What would you want future generations to remember us by? When they dig up the time capsule, buried during today’s groundbreaking for the new Design Museum on Kensington High Street, they’ll find a cache of strange treasures, including an iPhone, a USB drive filled with jazz music, an image of Battersea Power Station and one standard lightbulb. The items were place by designers and architects, such as Cecil Balmond, Paul Smith, Terence Conran, Deyan Sudjic, Zaha Hadid, Marc Newson and Thomas Heatherwick with Ingo Maurer. Speaking of his decision to nominate an incadescent lightbulb for preservation, Heatherwick says the everday object is “the symbol of ‘having a good idea’. They are now being phased-out, but hopefully in a hundred years people will still be having good ideas even if the light source no longer looks anything like the lightbulbs we know of now.”
There's no place like home
More than 40 artists, including big names such as Richard Prince, Glenn Ligon, Shirin Neshat and Chuck Close, have agreed to appear in American Journeys: Artists, Space and Place, which is due to be published in early 2014 (TransGlobe Publishing with Thames & Hudson). TransGlobe says it aims to emulate its recent book Sanctuary: Britain’s Artists and their Studios by producing “a similar project on American artists and their studios, but with more emphasis on space, place and the exploration of city and the American countryside”. Meanwhile, TransGlobe’s Contemporary Art Brazil is due to hit the bookshops next month.
There's a buzz at Tate
Who knew that hundreds of thousands of bees can be found on the roofs of Tate Modern and Tate Britain in London? Twelve hives in total were installed on top of the galleries in 2010. "The honey from the two sites is very different; honey varies depending on where the bees forage. [Tate] Britain's is quite light and floral, whereas [Tate] Modern's has a slightly musky smell to it," says beekeeper Steve Benbow in the latest Tate Guide. The rain-sodden summer has resulted, however, in below-par production this year. Jars of Tate honey are on sale in its shops.
A Stairway to Pre-Raphaelite Heaven
It should come as no surprise to fans of Led Zeppelin that the rock group's founder Jimmy Page is a big collector of Pre-Raphaelite works (all that long hair and those forests in his "Stairway to Heaven" anthem must be down, in part, to the art of Dante Gabriel Rossetti and John Everett Millais). Indeed, art (and music) aficionados can see two tapestries by Edward Burne-Jones from Page's collection in the exhibition "Pre-Raphaelites: Victorian Avant-Garde" which opens this week at Tate Britain in London (12 September-13 January 2013).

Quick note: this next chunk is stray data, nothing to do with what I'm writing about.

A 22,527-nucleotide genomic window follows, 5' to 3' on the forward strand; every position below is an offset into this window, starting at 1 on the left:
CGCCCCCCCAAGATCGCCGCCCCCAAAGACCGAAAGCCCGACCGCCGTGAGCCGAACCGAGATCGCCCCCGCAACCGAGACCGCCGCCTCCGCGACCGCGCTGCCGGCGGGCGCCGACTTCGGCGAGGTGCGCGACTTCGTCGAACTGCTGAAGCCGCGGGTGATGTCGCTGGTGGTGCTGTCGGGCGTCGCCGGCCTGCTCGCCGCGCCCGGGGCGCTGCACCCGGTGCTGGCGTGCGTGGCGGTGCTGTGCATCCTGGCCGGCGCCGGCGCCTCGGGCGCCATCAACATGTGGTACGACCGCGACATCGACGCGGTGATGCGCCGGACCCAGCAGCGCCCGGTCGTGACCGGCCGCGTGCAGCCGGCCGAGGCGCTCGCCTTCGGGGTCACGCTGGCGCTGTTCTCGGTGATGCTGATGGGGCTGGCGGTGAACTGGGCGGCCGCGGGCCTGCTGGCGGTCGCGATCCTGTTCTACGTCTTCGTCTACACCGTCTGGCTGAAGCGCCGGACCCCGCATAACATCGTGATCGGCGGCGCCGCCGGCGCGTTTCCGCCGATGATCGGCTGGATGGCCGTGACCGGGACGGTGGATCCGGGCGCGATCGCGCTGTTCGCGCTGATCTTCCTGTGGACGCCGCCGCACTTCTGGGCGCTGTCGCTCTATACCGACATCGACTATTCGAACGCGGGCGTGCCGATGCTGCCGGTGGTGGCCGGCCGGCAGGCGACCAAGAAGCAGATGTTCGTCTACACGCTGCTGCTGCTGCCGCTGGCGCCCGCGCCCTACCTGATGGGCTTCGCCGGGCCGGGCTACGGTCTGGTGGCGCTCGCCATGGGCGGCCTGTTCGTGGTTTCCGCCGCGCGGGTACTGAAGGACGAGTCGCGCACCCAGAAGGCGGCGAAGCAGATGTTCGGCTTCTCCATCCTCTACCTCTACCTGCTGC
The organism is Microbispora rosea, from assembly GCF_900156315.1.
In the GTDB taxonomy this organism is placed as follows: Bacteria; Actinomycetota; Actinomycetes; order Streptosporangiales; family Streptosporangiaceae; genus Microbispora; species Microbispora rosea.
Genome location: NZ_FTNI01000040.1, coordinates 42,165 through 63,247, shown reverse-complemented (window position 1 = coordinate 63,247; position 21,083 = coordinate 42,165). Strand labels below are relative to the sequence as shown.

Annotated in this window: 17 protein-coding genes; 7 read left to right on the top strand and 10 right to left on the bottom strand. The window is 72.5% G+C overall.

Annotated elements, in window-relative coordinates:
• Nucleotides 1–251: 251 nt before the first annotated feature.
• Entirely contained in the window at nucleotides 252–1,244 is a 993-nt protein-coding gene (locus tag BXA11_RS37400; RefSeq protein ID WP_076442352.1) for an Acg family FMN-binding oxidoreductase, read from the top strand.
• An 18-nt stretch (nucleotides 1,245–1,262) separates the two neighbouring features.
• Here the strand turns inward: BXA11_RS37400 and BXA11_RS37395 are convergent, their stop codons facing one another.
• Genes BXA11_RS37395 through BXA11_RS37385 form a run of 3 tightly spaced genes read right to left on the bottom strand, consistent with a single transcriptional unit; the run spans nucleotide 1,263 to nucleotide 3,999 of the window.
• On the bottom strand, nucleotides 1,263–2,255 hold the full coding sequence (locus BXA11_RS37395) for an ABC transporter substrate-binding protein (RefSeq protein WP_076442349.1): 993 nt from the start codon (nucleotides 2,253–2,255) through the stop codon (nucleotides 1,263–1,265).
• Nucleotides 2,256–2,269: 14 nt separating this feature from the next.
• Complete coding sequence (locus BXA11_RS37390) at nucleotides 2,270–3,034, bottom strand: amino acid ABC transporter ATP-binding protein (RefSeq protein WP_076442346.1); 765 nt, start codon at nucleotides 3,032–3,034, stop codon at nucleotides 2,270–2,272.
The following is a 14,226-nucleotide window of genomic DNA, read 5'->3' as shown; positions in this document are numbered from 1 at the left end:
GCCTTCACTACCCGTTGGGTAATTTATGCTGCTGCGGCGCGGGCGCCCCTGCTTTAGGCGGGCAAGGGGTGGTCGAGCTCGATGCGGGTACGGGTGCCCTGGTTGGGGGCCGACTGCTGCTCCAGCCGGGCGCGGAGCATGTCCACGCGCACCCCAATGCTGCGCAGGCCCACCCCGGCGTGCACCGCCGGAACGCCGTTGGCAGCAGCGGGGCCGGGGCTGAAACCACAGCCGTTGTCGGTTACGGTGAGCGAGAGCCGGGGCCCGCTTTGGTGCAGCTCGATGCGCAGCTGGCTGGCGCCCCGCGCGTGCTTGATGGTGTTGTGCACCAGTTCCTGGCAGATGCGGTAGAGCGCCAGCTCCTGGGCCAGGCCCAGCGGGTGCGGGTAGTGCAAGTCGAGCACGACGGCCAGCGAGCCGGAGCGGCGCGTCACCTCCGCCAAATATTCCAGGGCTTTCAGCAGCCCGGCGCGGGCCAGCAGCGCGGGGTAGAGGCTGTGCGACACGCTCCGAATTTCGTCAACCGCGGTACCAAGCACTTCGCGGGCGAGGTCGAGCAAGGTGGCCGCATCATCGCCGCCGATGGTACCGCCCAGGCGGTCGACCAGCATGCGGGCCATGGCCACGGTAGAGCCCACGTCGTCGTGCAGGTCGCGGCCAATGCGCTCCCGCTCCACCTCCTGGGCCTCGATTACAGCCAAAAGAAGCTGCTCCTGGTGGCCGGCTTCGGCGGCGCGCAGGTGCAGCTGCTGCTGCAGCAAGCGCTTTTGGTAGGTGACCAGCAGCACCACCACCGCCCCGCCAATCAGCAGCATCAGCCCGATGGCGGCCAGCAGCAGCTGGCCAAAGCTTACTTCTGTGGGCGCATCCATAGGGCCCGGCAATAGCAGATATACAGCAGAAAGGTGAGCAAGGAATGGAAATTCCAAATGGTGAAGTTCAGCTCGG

Banksy is… on tv?
One of our favourite television shows on right now—no it’s not Gallery Girls—is White Collar, a crime-busting comic romp featuring a dashing forger and conman who now works with the FBI to catch art criminals. The cases usually focus on old masters and antiquities but recent episodes have seen the detective team dip into modern and contemporary art. So, it was with a nod of recognition that we watched this week’s episode, where the art-thief-turned-FBI-consultant Neal Caffrey pretended to be the anonymous street artist Banksy in order to get exclusive access to a high-end gallery as part of a heist. Fortunately, the show’s writers did their research, and the black-stencilled graffito left on the gallery’s wall was a passable imitation of Banksy’s ironic style.
Surrealism the Welsh way
The Art Newspaper likes to mark important art historical occasions, which is why an exhibition of Welsh Surrealist art opening next month at the Last Gallery in Llangadog in Dyfed caught our eye (6 October-11 November). This is no historic overview, however, but a survey of Surrealist contemporary art with Neil Coombs, Millree Hughes and John Welson among the Welsh artists featured. The co-curator is Adrian Dannatt, a contributor to The Art Newspaper, who stresses that this is the first ever show on the subject. "Millree Hughes, a downtown New York legend notorious for his 1970s Rhyl glam-rock performance band Lummox, may well play at the opening," Dannatt says.
Back to School Artoon
Fall semesters at art schools and colleges have started, and the artist Pablo Helguera imagines the new advanced art degrees being offered in this special Back to School Artoon. See more of his cartoons about the art world in our monthly print edition, as well as on his website.
Spotty sculpture of Obama
What better way to greet delegates to the Democratic Convention in Charlotte, North Carolina, this week (4-6 September) than with a sand sculpture of Barack Obama. The striking piece, which shows the President sporting a huge smile, was made by sculptor Larry Hudson who built the work over three days with a team of five assistants. The Huffington Post reports, however, that rain storms left pockmarks in the sculpture, making it look like Obama suffers from acne (thankfully, repair work removed the blemishes). The visitors' bureau for Myrtle Beach, South Carolina, provided $30,000 funding for the piece, which is located near to the convention hall.